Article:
Diane L. Adams, M.D.
Diane L. Adams, a native of Chicago, Illinois, served as an Associate Professor of Clinical Medicine at the University of Maryland Eastern Shore in the Department of Physical Therapy from 1993-2000.
Adams, a trailblazer in the field of public health, was the first African American woman accepted to the General Preventive Medicine Program at the Johns Hopkins University School of Hygiene and Public Health in Maternal and Child Health. While serving as the first African American female Physician Director at the U.S. Coast Guard Shipyard Health Clinic and the Bureau of Engraving and Printing (BEP) Medical Clinic, Adams established the first Occupational Health and Biological Monitoring Program in their history.
During her time at the United States Public Health Service (USPHS) from 1990-2000, Adams established the first Minority Health Program at the Agency for Health Care Policy (AHCPR) and Research. The creation of numerous other research and service programs, such as the Medical Treatment Effectiveness Program (MEDTEP), illustrated her commitment to addressing health issues affecting minority groups.
Other positions Adams held include, Director of Health Policy, Research and Professional Medical Affairs and Acting Executive Director at the National Medical Association (NMA) from 2001 to 2002, Senior Health Policy Fellow and Consultant at the Center for Advanced Communications Policy (CACP) from 2002-2007, and Project Director, Asthma Prevention and Management Initiative (APMII) at Alpha Kappa Alpha Sorority, Inc. from 2010-2022. In 2003, Adams founded, and later became Chair Emeritus of, the Health Informatics Information Technology Section at the American Public Health Association (APHA). Starting in 2002, she served on several Board of Directors including the United Nations Association, United States of America (UNA-USA) and Juxtopia, LLC, a biomedical and information technology company.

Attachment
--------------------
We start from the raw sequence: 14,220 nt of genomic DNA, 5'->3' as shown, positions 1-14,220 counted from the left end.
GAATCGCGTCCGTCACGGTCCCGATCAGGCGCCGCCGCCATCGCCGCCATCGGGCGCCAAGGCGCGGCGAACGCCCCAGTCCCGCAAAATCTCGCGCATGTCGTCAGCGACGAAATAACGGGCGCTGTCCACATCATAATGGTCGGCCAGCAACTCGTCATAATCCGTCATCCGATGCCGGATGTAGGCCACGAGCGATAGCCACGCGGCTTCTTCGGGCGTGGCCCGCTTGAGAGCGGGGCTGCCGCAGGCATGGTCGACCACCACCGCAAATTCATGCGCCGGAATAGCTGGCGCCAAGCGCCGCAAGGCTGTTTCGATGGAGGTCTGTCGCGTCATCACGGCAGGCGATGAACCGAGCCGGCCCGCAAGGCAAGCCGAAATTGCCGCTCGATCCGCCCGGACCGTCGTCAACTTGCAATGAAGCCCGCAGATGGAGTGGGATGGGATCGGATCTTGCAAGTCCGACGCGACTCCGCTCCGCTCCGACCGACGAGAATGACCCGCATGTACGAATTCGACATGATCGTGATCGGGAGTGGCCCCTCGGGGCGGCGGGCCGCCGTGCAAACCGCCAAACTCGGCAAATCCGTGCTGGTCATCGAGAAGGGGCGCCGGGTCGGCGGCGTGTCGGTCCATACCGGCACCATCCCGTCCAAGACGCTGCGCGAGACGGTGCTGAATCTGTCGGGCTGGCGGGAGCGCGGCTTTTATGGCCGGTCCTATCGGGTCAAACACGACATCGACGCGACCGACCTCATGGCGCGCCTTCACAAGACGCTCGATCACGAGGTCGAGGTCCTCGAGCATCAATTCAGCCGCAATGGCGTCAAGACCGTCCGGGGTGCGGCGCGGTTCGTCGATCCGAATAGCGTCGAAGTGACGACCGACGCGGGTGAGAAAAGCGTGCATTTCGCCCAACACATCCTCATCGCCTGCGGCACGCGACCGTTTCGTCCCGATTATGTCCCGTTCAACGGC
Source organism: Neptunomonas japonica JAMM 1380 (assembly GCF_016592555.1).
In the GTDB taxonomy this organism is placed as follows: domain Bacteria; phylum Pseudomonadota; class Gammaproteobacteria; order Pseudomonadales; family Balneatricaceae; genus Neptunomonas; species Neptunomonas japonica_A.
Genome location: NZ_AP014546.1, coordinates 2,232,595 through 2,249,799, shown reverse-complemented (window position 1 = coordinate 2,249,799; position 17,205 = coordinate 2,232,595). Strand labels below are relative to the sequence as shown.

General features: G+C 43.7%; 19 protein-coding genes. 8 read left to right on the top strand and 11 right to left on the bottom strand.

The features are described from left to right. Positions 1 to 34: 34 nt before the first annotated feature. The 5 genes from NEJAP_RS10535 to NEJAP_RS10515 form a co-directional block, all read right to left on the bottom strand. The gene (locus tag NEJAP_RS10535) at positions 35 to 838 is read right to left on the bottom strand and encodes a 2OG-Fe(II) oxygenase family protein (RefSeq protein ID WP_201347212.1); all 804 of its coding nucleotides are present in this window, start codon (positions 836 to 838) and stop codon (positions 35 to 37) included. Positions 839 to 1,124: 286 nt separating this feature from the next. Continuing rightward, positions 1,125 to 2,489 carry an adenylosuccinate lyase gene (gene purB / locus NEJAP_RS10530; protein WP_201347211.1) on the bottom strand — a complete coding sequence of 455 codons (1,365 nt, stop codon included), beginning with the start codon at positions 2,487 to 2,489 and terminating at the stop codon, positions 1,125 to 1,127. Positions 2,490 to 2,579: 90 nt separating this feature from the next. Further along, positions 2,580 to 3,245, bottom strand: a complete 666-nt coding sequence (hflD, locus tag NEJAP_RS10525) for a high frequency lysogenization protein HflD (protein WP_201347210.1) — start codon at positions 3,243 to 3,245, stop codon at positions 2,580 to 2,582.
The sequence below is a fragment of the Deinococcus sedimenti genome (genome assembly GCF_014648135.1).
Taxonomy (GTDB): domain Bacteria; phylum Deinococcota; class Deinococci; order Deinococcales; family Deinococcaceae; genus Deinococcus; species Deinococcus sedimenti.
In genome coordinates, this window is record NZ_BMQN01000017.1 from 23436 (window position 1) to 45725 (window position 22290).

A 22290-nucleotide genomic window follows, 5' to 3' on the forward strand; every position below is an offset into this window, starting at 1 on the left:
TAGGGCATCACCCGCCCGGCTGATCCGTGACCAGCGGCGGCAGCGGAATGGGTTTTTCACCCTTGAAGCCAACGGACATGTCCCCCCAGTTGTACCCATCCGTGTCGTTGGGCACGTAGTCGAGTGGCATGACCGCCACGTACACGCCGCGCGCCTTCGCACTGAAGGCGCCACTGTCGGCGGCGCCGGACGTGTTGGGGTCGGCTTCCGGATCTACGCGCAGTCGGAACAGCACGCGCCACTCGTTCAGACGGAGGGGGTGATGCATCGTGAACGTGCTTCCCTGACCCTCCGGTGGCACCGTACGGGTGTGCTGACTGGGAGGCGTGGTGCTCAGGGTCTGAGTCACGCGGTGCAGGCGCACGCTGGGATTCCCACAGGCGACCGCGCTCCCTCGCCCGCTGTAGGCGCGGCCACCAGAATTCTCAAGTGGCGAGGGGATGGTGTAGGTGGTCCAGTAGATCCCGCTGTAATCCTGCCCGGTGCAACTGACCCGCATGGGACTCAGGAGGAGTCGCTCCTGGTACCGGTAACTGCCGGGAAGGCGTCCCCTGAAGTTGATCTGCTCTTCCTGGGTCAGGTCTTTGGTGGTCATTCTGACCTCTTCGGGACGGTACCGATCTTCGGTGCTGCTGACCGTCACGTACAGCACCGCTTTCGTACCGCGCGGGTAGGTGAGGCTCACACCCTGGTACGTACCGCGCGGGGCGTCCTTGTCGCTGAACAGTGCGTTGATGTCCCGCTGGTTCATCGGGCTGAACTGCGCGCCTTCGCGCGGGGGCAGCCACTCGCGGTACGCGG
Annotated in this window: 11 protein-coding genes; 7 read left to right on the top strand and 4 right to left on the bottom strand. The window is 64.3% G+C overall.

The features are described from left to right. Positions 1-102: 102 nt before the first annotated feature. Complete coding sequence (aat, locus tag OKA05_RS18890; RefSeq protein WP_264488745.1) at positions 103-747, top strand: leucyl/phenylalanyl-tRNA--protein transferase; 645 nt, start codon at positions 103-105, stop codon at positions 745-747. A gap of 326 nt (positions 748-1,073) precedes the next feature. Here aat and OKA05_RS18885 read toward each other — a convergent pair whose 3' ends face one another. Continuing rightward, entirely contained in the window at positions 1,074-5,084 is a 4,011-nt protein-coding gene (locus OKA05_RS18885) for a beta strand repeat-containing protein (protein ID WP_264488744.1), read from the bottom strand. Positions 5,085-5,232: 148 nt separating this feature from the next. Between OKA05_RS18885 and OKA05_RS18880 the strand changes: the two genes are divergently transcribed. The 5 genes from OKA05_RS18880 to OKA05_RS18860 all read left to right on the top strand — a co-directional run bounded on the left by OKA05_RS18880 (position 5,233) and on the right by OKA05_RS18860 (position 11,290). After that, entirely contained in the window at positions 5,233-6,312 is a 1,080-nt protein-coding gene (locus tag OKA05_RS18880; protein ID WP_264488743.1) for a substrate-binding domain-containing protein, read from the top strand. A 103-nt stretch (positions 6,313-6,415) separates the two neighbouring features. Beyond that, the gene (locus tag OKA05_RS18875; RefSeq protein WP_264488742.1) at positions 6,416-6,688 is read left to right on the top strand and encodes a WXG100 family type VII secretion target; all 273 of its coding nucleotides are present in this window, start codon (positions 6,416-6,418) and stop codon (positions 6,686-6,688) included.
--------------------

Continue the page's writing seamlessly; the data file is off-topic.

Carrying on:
Adams received a variety of awards and honors that include being listed in the 5000 Personalities of the World (1996), Who’s Who in Medicine and Healthcare (1996), National Black Health Leadership Directory as one of the top 500 healthcare leaders in the country, and induction into the Johns Hopkins Delta Omega Honorary Society in Public Health-Alpha Chapter for excellence in the field of Public Health (1994). In September 1993, she was invited to the White House to participate in President Clinton’s Health Care Reform Initiative.
In 1993, Adams sponsored the First National Conference on Cultural Diversity and Women’s Health. It was followed in 1996 by Bridging the Gap: The First International Conference on Cultural Diversity and Women’s Health. The success of this initiative was underscored by the fact that conferences were scheduled through 1999 in Egypt and the United States.
Adams authored many scholarly and technical works. In 1995, she contributed as an editor to the volume Health Issues for Women of Color: A Cultural Diversity Perspective.
Adams’ immediate family includes her husband of over 25 years, William M. Adams, a computer scientist/software engineer, and their three children.
"“Achieving Global Trust and Respect Requires Sharing Meaningful Knowledge and Wisdom Over the Course of a Lifetime” – Diane L. Adams (quote taken from the JuiceNetwork.org)
Biography courtesy of the Maryland Commission for Women, 1997; updated 2023.